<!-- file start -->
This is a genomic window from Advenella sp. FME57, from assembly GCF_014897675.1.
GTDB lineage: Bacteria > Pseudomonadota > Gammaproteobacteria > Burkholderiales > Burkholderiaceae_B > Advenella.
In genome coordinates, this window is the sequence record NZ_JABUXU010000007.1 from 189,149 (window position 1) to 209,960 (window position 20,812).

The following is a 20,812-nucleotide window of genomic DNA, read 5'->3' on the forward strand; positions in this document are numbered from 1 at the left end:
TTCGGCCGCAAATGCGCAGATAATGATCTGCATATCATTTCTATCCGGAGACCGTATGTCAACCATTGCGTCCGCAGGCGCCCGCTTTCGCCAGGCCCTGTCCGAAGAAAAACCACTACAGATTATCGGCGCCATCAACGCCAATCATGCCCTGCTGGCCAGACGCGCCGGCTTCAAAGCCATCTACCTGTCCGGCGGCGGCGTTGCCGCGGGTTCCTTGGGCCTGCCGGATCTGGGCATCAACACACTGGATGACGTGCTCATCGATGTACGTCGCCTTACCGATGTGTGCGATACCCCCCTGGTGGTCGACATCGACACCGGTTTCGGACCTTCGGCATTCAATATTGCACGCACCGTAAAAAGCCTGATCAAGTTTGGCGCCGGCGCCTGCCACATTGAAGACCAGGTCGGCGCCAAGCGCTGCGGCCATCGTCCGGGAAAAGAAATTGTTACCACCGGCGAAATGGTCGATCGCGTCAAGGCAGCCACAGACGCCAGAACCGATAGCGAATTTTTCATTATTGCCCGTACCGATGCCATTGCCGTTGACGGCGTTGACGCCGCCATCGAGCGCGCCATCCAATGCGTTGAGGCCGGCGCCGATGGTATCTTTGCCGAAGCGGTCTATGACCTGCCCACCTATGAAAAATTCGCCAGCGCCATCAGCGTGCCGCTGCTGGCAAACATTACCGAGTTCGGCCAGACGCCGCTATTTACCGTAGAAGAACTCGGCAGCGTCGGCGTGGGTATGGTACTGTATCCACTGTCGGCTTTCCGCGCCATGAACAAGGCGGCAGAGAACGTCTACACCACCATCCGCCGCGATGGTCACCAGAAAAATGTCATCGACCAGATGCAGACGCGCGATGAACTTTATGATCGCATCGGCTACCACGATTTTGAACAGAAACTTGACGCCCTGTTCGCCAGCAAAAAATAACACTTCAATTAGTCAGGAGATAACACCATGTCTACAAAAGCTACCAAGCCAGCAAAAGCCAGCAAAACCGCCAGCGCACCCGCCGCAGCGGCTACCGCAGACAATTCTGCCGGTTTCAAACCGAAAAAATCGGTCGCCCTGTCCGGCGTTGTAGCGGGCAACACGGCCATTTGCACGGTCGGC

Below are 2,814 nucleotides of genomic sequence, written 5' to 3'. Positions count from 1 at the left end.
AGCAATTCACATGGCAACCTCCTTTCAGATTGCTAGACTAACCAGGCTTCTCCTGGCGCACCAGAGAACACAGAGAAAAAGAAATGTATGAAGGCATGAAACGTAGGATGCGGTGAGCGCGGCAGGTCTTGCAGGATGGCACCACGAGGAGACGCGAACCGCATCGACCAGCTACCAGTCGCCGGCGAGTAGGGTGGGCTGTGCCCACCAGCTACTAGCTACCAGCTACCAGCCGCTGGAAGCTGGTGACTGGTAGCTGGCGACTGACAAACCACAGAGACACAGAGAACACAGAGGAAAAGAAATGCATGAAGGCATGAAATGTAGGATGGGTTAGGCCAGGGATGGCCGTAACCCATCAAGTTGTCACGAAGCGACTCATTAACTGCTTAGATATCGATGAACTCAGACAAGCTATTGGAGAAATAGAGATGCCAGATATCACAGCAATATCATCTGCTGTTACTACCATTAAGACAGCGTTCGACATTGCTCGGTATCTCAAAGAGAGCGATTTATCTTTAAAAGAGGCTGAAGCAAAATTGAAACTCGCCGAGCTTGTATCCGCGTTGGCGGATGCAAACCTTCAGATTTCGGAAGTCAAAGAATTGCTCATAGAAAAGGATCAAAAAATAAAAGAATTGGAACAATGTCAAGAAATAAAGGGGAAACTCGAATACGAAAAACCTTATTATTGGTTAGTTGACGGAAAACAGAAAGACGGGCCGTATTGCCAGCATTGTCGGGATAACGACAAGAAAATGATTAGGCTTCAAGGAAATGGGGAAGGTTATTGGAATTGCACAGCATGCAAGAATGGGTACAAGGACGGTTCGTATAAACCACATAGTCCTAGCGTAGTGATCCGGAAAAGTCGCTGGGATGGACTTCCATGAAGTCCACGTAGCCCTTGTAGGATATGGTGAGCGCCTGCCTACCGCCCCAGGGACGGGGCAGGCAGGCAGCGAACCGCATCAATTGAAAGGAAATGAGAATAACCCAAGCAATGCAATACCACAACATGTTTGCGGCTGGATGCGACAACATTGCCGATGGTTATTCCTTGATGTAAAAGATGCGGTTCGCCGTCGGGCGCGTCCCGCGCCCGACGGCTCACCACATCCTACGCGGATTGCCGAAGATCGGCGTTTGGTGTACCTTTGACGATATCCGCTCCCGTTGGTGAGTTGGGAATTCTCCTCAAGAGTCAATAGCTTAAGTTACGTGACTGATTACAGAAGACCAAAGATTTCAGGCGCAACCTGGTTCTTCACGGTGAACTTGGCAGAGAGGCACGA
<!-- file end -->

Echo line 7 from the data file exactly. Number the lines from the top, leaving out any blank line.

AGCAATTCACATGGCAACCTCCTTTCAGATTGCTAGACTAACCAGGCTTCTCCTGGCGCACCAGAGAACACAGAGAAAAAGAAATGTATGAAGGCATGAAACGTAGGATGCGGTGAGCGCGGCAGGTCTTGCAGGATGGCACCACGAGGAGACGCGAACCGCATCGACCAGCTACCAGTCGCCGGCGAGTAGGGTGGGCTGTGCCCACCAGCTACTAGCTACCAGCTACCAGCCGCTGGAAGCTGGTGACTGGTAGCTGGCGACTGACAAACCACAGAGACACAGAGAACACAGAGGAAAAGAAATGCATGAAGGCATGAAATGTAGGATGGGTTAGGCCAGGGATGGCCGTAACCCATCAAGTTGTCACGAAGCGACTCATTAACTGCTTAGATATCGATGAACTCAGACAAGCTATTGGAGAAATAGAGATGCCAGATATCACAGCAATATCATCTGCTGTTACTACCATTAAGACAGCGTTCGACATTGCTCGGTATCTCAAAGAGAGCGATTTATCTTTAAAAGAGGCTGAAGCAAAATTGAAACTCGCCGAGCTTGTATCCGCGTTGGCGGATGCAAACCTTCAGATTTCGGAAGTCAAAGAATTGCTCATAGAAAAGGATCAAAAAATAAAAGAATTGGAACAATGTCAAGAAATAAAGGGGAAACTCGAATACGAAAAACCTTATTATTGGTTAGTTGACGGAAAACAGAAAGACGGGCCGTATTGCCAGCATTGTCGGGATAACGACAAGAAAATGATTAGGCTTCAAGGAAATGGGGAAGGTTATTGGAATTGCACAGCATGCAAGAATGGGTACAAGGACGGTTCGTATAAACCACATAGTCCTAGCGTAGTGATCCGGAAAAGTCGCTGGGATGGACTTCCATGAAGTCCACGTAGCCCTTGTAGGATATGGTGAGCGCCTGCCTACCGCCCCAGGGACGGGGCAGGCAGGCAGCGAACCGCATCAATTGAAAGGAAATGAGAATAACCCAAGCAATGCAATACCACAACATGTTTGCGGCTGGATGCGACAACATTGCCGATGGTTATTCCTTGATGTAAAAGATGCGGTTCGCCGTCGGGCGCGTCCCGCGCCCGACGGCTCACCACATCCTACGCGGATTGCCGAAGATCGGCGTTTGGTGTACCTTTGACGATATCCGCTCCCGTTGGTGAGTTGGGAATTCTCCTCAAGAGTCAATAGCTTAAGTTACGTGACTGATTACAGAAGACCAAAGATTTCAGGCGCAACCTGGTTCTTCACGGTGAACTTGGCAGAGAGGCACGA